When you get married, you merge every aspect of your life with your spouse.
Married couples typically combine bank accounts, buy property together, establish retirement accounts, and accumulate debt.
When you get divorced, you have to divide that property, and debt, in a fair and balanced way. That’s not always easy to do, especially when emotions are high and your financial future is at stake.
Community vs. Separate Property
After all disclosures have been completed, your property must be “characterized” as either community property or separate property.
California is a community property state. That means that property acquired during the marriage is presumed to be community property unless it can be traced back as separate property.
Generally, separate property remains separate, and community property is divided equally between the two parties. If property is not characterized correctly, it could potentially cost you thousands of dollars.
Split Community Property
After you’ve identified, characterized, and valued all assets and liabilities, the community property must be divided.
Community property is generally divided equally in California. While that means 50-50, it doesn’t mean that each person will get 50% of each specific asset.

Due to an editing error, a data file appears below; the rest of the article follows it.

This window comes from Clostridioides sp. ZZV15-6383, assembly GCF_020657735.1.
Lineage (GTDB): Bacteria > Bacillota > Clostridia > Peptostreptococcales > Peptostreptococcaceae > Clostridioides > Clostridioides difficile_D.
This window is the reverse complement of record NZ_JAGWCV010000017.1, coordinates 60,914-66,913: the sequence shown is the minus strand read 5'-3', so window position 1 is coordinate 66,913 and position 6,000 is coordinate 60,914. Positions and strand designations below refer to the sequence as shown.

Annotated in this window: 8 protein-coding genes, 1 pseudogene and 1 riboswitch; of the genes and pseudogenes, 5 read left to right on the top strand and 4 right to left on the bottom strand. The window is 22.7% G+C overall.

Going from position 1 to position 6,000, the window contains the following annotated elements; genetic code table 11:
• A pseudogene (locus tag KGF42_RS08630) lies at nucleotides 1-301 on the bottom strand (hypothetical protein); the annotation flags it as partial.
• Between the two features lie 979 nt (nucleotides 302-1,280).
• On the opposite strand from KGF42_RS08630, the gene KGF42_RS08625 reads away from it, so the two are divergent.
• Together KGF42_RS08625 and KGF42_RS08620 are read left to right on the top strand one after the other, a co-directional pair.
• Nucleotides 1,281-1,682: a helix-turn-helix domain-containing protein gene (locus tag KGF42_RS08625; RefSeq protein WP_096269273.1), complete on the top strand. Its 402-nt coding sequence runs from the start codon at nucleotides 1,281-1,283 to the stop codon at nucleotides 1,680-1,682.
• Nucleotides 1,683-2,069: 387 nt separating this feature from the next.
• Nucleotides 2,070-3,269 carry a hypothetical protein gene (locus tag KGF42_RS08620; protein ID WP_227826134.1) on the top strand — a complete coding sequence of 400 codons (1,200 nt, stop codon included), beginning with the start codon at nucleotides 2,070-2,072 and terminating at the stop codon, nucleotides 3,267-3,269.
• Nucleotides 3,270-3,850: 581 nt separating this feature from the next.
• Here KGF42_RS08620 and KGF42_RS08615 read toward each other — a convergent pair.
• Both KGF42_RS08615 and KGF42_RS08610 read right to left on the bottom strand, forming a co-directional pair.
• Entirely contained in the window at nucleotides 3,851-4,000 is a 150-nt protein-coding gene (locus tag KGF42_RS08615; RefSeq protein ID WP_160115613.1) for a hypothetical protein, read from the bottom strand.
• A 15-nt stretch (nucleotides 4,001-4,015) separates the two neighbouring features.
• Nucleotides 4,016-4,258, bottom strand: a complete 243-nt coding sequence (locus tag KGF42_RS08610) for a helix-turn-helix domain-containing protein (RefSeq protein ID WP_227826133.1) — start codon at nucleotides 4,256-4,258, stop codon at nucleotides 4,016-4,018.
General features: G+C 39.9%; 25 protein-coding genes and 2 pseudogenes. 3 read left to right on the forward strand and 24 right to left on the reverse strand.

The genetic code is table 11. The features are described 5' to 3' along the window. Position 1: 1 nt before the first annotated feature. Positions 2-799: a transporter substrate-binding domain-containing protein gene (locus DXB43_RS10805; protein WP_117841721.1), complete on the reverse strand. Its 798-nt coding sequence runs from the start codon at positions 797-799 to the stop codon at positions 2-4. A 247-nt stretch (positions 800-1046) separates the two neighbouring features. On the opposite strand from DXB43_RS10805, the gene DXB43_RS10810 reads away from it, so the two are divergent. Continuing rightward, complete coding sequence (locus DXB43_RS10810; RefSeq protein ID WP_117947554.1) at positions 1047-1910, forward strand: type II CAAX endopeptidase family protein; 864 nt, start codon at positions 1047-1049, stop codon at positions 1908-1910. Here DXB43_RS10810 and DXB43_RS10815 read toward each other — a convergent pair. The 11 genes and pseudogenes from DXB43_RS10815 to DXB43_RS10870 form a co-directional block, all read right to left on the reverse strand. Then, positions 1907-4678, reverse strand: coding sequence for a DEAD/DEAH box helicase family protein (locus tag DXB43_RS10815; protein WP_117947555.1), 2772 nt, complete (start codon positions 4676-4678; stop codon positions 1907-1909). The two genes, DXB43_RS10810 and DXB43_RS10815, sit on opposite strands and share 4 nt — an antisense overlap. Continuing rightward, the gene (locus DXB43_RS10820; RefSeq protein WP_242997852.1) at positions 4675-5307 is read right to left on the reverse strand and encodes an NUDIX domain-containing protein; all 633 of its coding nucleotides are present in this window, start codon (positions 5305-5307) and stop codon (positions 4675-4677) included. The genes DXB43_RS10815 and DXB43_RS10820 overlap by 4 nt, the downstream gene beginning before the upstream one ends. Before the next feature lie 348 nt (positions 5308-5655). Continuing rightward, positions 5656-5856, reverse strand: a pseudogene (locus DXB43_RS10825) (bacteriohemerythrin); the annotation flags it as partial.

Dividing property might seem simple at first glance, but it can get quite complicated for large estates.
If you’re thinking about hiding assets to get a better financial result during your divorce, forget about it.
In California, you have a “fiduciary duty” to your spouse. That means that all financial information must be disclosed voluntarily.
California requires both parties to disclose all assets and liabilities, including income and expenses, as part of the standard divorce filings. The only way to divide property fairly is if both parties disclose everything.
In order to divide property equally, you must value the property first.
Some items will be easy to value, some will not be so easy.
For example, if you and your spouse disagree on the date of separation, that could have a significant impact on the value of all “marital” savings accounts, investments, retirement accounts, etc.
Even if you hire experts to value specific assets, it’s not unusual for experts to disagree on value.